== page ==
Aerospace physiology is the field of medical science dedicated to the research and understanding of the physiological effects of flight on humans. These medical science professionals conduct research, train aviators, and conceptualize and build life support systems for use in flight. Aerospace physiologists are found in a wide array of industry, from academia, the military, private industry and federal agencies.
According to the Federal Aviation Administration, aerospace physiologists earn between $79,566 and $123,366 annually, This figure breaks down to an hourly wage of between $38.25 and $59.31 per hour, before deductions for taxes and benefits. These figures are echoed by 2008 data from the Bureau of Labor Statistics, which indicate the annual wages of medical scientists, excluding epidemiologists, between $72,590 and $134,770 annually. These figures translate to a pre-deduction hourly rate of between $34.90 and $64.79 in the parameters of a 40-hour work week.
Factors Affecting Salary
The major factors effecting the wages of aerospace physiologists is the nature of the industry they're employed in. While the military and government agencies tend to offer salaries in and around the national mean average, opportunities and salary levels increase for physiologists with higher levels of education in the private aerospace sector. Physiologists with expanded specialized experience can also count on a higher wage rate than those just beginning their careers in the industry.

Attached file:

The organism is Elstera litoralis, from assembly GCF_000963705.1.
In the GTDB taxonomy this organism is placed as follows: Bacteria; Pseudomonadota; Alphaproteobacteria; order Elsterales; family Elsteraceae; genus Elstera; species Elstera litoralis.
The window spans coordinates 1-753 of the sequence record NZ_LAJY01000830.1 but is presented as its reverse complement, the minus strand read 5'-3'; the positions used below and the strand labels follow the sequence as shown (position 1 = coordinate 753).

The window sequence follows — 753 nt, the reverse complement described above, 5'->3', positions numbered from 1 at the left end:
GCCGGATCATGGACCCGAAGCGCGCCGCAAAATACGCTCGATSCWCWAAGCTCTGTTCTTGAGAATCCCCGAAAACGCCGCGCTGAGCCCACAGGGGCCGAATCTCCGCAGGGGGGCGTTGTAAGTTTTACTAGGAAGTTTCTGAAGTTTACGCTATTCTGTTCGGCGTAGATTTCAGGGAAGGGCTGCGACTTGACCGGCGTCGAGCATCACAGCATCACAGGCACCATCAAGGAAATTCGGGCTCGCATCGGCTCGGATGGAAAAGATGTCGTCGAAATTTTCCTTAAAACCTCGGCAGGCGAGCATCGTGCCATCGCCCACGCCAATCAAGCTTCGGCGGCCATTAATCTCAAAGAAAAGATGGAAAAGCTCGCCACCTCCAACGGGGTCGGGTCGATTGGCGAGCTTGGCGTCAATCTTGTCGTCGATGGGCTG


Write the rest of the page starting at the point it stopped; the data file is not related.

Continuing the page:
Salary By State
The Bureau of Labor Statistics reports that medical scientists (except for epidemiologists) earn the highest annual mean wage in Pennsylvania. That state's annual mean wage for the profession as of May 2010 was $99,600, or $47.88 annually before deductions. North Carolina ranked second with an annual mean wage of $91,740, or $44.11 hourly before taxes and benefits. States with the lowest reported earnings in this profession include Tennessee, West Virginia, Louisiana and Mississippi.
Relevant Background & Skills
The Aerospace Physiology Society states that while opportunities exist in the field for physiologists with bachelor's degrees, a master's level educational background in physiology is usually desired. Successful completion of coursework in biochemistry, aviation science and cytology is also desired. Due to the immersion in data analysis, results interpretation and documentation, impeccable organizational skills are also required in the profession. A sound knowledge of the technical aspects of human flight or professional experience in the aviation industry is also highly sought after.